Tech | May 2, 2020 9:00 am

Jeff Bezos Testimony Requested by House Judiciary Committee

Bipartisan criticism for the retailing giant

Jeff Bezos
Jeff Bezos in 2018.
Seattle City Council/Creative Commons

Last week came news that further complicated the relationship between Amazon and the third-party sellers who use the site to sell their own products. An investigation by Dana Mattioli of The Wall Street Journal suggested that Amazon used third-party data to zero in on hot products — and then launch their own alternatives. The examples cited by the report include a car trunk organizer and an office seating cushion, and were backed up by company documents and quotes from Amazon employees past and present.

The question of whether or not Amazon is ethical with its third-party sellers is not a new one — similar concerns came up in a 2016 article in Fortune. But the breadth of the Wall Street Journal article has brought the online retailer under an increased amount of scrutiny.

Writing at The Verge, Jay Peters noted that “Amazon has been under scrutiny for its anti-competitive practices for some time, though the Federal Trade Commission hasn’t yet opened a formal investigation into the company on the matter.” We might be a step closer to that now, however — one of several areas where a seemingly invincible company is now under pressure from governmental bodies.

The latest development came on Friday, when the House Judiciary Committee asked Amazon’s Jeff Bezos to testify. Lauren Feiner at CNBC notes that the committee has threatened to subpoena Bezos if he does not comply with their request. At issue, Feiner writes, is the question of whether Amazon executives lied to Congress about the company’s business practices in the past:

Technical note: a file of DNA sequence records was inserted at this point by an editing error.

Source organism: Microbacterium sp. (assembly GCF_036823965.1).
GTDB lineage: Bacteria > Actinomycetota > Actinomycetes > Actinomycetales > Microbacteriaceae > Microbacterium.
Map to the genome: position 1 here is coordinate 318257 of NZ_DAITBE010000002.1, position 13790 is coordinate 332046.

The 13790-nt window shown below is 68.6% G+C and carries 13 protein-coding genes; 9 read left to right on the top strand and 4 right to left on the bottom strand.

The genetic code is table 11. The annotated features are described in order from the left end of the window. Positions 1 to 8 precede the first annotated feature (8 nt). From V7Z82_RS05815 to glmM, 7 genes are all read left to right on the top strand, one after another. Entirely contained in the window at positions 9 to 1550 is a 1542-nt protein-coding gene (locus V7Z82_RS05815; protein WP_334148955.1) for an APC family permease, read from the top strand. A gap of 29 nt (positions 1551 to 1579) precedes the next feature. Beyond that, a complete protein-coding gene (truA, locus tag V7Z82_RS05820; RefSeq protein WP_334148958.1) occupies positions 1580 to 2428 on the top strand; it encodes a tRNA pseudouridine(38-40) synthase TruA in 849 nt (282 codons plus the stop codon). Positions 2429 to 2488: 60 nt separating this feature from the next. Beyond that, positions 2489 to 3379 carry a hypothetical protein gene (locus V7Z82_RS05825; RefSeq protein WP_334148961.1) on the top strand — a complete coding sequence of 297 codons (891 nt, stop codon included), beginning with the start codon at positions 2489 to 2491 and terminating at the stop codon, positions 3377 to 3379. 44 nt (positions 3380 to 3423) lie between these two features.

Seven bipartisan members of the committee said in a letter to Bezos that a recent Wall Street Journal report on Amazon’s use of third-party seller data appears to show that Amazon may have misled Congress in previous statements.

The letter cites the Wall Street Journal article and Amazon’s response to it. The committee notes that it’s part of a larger pattern, however: “The Wall Street Journal report is bolstered by other investigative journalism,  as well as preliminary findings of the European Commission, which has opened an antitrust investigation into Amazon for similar conduct.”

Where this bipartisan criticism of Amazon will lead remains to be seen, but it makes for a significant shift for the online retailer even now.

Subscribe here for our free daily newsletter.